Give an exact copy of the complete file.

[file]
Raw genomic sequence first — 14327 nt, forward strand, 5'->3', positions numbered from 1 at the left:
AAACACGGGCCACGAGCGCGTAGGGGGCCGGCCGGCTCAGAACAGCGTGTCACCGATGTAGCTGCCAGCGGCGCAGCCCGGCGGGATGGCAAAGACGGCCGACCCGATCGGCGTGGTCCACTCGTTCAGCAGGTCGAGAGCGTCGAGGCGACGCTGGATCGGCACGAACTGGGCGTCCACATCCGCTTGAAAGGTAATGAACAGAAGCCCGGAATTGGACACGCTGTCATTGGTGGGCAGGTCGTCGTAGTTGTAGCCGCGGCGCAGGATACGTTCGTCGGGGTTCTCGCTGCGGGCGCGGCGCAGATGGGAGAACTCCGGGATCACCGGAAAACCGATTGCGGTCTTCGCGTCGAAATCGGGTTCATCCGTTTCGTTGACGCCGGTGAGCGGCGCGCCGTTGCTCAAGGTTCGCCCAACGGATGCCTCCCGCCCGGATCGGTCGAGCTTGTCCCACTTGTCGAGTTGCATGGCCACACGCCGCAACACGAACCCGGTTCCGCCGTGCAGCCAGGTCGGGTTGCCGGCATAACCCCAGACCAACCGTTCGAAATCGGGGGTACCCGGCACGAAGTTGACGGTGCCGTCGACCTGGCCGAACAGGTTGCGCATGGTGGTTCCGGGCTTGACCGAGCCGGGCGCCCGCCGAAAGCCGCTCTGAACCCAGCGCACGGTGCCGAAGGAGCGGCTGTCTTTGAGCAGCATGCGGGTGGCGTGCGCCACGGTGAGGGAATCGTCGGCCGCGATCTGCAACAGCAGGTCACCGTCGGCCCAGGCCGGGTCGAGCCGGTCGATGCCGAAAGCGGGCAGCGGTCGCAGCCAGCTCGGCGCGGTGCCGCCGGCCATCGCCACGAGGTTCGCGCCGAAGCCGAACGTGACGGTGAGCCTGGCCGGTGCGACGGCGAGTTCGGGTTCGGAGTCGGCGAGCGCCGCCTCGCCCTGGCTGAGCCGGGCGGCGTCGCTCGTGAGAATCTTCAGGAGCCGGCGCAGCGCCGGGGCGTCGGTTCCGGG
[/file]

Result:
Raw genomic sequence first — 14327 nt, forward strand, 5'->3', positions numbered from 1 at the left:
AAACACGGGCCACGAGCGCGTAGGGGGCCGGCCGGCTCAGAACAGCGTGTCACCGATGTAGCTGCCAGCGGCGCAGCCCGGCGGGATGGCAAAGACGGCCGACCCGATCGGCGTGGTCCACTCGTTCAGCAGGTCGAGAGCGTCGAGGCGACGCTGGATCGGCACGAACTGGGCGTCCACATCCGCTTGAAAGGTAATGAACAGAAGCCCGGAATTGGACACGCTGTCATTGGTGGGCAGGTCGTCGTAGTTGTAGCCGCGGCGCAGGATACGTTCGTCGGGGTTCTCGCTGCGGGCGCGGCGCAGATGGGAGAACTCCGGGATCACCGGAAAACCGATTGCGGTCTTCGCGTCGAAATCGGGTTCATCCGTTTCGTTGACGCCGGTGAGCGGCGCGCCGTTGCTCAAGGTTCGCCCAACGGATGCCTCCCGCCCGGATCGGTCGAGCTTGTCCCACTTGTCGAGTTGCATGGCCACACGCCGCAACACGAACCCGGTTCCGCCGTGCAGCCAGGTCGGGTTGCCGGCATAACCCCAGACCAACCGTTCGAAATCGGGGGTACCCGGCACGAAGTTGACGGTGCCGTCGACCTGGCCGAACAGGTTGCGCATGGTGGTTCCGGGCTTGACCGAGCCGGGCGCCCGCCGAAAGCCGCTCTGAACCCAGCGCACGGTGCCGAAGGAGCGGCTGTCTTTGAGCAGCATGCGGGTGGCGTGCGCCACGGTGAGGGAATCGTCGGCCGCGATCTGCAACAGCAGGTCACCGTCGGCCCAGGCCGGGTCGAGCCGGTCGATGCCGAAAGCGGGCAGCGGTCGCAGCCAGCTCGGCGCGGTGCCGCCGGCCATCGCCACGAGGTTCGCGCCGAAGCCGAACGTGACGGTGAGCCTGGCCGGTGCGACGGCGAGTTCGGGTTCGGAGTCGGCGAGCGCCGCCTCGCCCTGGCTGAGCCGGGCGGCGTCGCTCGTGAGAATCTTCAGGAGCCGGCGCAGCGCCGGGGCGTCGGTTCCGGG